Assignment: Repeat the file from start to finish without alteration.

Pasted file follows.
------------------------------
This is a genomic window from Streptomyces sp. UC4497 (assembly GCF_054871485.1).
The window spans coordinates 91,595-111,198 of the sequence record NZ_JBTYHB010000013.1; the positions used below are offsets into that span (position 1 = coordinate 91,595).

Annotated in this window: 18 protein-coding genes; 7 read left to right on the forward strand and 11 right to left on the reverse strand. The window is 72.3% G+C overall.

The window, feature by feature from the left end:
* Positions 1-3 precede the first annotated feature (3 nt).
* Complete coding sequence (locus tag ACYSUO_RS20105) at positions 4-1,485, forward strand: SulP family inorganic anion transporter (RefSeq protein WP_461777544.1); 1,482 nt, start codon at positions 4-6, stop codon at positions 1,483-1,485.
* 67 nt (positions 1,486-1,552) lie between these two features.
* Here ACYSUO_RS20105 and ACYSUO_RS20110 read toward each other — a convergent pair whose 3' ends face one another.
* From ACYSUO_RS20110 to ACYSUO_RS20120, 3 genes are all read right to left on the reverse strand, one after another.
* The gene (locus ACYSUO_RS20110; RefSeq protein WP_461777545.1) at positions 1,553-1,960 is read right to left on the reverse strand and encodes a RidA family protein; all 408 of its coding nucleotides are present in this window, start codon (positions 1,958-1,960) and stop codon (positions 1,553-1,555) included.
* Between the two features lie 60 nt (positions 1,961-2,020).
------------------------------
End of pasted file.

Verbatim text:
This is a genomic window from Streptomyces sp. UC4497 (assembly GCF_054871485.1).
The window spans coordinates 91,595-111,198 of the sequence record NZ_JBTYHB010000013.1; the positions used below are offsets into that span (position 1 = coordinate 91,595).

Annotated in this window: 18 protein-coding genes; 7 read left to right on the forward strand and 11 right to left on the reverse strand. The window is 72.3% G+C overall.

The window, feature by feature from the left end:
* Positions 1-3 precede the first annotated feature (3 nt).
* Complete coding sequence (locus tag ACYSUO_RS20105) at positions 4-1,485, forward strand: SulP family inorganic anion transporter (RefSeq protein WP_461777544.1); 1,482 nt, start codon at positions 4-6, stop codon at positions 1,483-1,485.
* 67 nt (positions 1,486-1,552) lie between these two features.
* Here ACYSUO_RS20105 and ACYSUO_RS20110 read toward each other — a convergent pair whose 3' ends face one another.
* From ACYSUO_RS20110 to ACYSUO_RS20120, 3 genes are all read right to left on the reverse strand, one after another.
* The gene (locus ACYSUO_RS20110; RefSeq protein WP_461777545.1) at positions 1,553-1,960 is read right to left on the reverse strand and encodes a RidA family protein; all 408 of its coding nucleotides are present in this window, start codon (positions 1,958-1,960) and stop codon (positions 1,553-1,555) included.
* Between the two features lie 60 nt (positions 1,961-2,020).